The National Bureau of Economic Research’s working paper titled “Computerization, Obsolescence, and the Length of Working Life” takes a deep look into how technology and the computerization of the workplace impacted older workers from 1984 to 2017.
According to the analysis, the computer knowledge gap between older and younger professionals was at its peak during the 1980s and early 1990s, but disappeared by the mid 2010s.
The researchers utilized responses from government surveys to measure the amount of computer skills workers over 50 were equipped with in their occupations.
Computer knowledge gaps increased the likelihood that older workers would retire by 1 to 1.4 percentage points each year, which also raised the retirement rate from 8% to 9%.
Researchers also determined that a knowledge gap of 10 percentage points decreased annual wages by at minimum 2.5%, and at most 7%.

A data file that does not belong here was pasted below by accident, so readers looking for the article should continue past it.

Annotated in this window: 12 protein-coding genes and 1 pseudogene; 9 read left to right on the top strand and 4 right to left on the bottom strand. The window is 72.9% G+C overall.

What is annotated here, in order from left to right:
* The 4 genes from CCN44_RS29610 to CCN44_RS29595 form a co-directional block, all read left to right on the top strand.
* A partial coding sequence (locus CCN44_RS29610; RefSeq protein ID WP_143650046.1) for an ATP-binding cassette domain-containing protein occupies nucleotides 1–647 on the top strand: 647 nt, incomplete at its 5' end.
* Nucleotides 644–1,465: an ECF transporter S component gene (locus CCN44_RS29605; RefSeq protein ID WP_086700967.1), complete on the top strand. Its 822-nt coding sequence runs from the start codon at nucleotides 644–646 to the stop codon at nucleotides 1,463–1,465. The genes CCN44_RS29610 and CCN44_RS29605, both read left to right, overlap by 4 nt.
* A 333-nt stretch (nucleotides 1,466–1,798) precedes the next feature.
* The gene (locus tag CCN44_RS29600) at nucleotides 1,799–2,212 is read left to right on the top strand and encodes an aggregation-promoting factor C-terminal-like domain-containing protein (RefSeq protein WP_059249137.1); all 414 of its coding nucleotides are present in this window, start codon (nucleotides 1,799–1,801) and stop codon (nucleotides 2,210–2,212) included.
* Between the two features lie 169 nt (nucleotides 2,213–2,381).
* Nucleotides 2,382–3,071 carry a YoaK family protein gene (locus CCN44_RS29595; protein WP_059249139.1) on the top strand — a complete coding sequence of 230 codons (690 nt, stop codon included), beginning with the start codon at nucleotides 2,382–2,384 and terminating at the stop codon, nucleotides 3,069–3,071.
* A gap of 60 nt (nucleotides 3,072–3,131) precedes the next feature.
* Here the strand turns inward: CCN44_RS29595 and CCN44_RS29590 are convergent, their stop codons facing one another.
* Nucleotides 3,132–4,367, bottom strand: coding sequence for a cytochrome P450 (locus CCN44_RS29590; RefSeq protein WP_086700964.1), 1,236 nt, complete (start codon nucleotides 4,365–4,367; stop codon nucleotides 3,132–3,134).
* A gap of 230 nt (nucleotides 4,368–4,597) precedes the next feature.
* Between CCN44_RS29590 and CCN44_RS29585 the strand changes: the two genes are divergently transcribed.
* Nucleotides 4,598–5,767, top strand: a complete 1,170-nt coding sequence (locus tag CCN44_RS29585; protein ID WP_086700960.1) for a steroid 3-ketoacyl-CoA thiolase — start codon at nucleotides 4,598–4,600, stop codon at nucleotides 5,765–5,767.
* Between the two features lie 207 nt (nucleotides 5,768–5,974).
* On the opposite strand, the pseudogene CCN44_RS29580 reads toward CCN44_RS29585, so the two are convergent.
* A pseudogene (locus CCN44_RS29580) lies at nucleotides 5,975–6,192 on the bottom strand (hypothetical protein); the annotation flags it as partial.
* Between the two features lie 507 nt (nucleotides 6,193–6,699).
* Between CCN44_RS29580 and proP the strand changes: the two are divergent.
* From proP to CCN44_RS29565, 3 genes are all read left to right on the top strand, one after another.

Those hit hardest by knowledge gaps included women, office workers, workers with some college education and older workers aged between 60 and 64.
Women historically receive less opportunities than men, including learning to use computers. Additionally, office workers may have viewed computers as trying to replace their jobs. Those with higher education likely had more chances to learn how to use computers. Lastly, older workers may have found that retraining was not necessary as they were already nearing the end of their careers.